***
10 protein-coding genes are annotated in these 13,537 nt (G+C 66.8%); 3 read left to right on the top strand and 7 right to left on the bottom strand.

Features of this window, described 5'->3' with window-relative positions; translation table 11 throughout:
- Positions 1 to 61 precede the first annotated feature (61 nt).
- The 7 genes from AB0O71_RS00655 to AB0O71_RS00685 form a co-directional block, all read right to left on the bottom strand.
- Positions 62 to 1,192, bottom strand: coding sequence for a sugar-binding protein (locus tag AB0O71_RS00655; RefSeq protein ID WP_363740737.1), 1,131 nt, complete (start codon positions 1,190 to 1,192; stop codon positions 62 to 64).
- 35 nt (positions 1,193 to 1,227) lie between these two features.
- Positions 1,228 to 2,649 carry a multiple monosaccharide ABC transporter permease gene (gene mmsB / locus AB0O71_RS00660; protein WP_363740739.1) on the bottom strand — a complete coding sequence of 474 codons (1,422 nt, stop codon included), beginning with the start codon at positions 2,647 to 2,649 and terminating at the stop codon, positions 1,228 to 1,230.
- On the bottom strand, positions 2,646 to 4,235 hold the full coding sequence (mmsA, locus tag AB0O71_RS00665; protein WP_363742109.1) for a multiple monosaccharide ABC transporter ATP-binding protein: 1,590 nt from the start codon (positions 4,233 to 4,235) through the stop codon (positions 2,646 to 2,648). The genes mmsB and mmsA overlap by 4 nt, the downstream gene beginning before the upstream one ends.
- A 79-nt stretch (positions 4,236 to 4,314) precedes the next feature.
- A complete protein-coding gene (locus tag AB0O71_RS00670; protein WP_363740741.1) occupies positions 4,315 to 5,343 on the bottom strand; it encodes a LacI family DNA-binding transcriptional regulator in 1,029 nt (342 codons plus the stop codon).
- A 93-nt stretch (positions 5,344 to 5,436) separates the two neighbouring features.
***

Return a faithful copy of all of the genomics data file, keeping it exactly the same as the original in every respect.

10 protein-coding genes are annotated in these 13,537 nt (G+C 66.8%); 3 read left to right on the top strand and 7 right to left on the bottom strand.

Features of this window, described 5'->3' with window-relative positions; translation table 11 throughout:
- Positions 1 to 61 precede the first annotated feature (61 nt).
- The 7 genes from AB0O71_RS00655 to AB0O71_RS00685 form a co-directional block, all read right to left on the bottom strand.
- Positions 62 to 1,192, bottom strand: coding sequence for a sugar-binding protein (locus tag AB0O71_RS00655; RefSeq protein ID WP_363740737.1), 1,131 nt, complete (start codon positions 1,190 to 1,192; stop codon positions 62 to 64).
- 35 nt (positions 1,193 to 1,227) lie between these two features.
- Positions 1,228 to 2,649 carry a multiple monosaccharide ABC transporter permease gene (gene mmsB / locus AB0O71_RS00660; protein WP_363740739.1) on the bottom strand — a complete coding sequence of 474 codons (1,422 nt, stop codon included), beginning with the start codon at positions 2,647 to 2,649 and terminating at the stop codon, positions 1,228 to 1,230.
- On the bottom strand, positions 2,646 to 4,235 hold the full coding sequence (mmsA, locus tag AB0O71_RS00665; protein WP_363742109.1) for a multiple monosaccharide ABC transporter ATP-binding protein: 1,590 nt from the start codon (positions 4,233 to 4,235) through the stop codon (positions 2,646 to 2,648). The genes mmsB and mmsA overlap by 4 nt, the downstream gene beginning before the upstream one ends.
- A 79-nt stretch (positions 4,236 to 4,314) precedes the next feature.
- A complete protein-coding gene (locus tag AB0O71_RS00670; protein WP_363740741.1) occupies positions 4,315 to 5,343 on the bottom strand; it encodes a LacI family DNA-binding transcriptional regulator in 1,029 nt (342 codons plus the stop codon).
- A 93-nt stretch (positions 5,344 to 5,436) separates the two neighbouring features.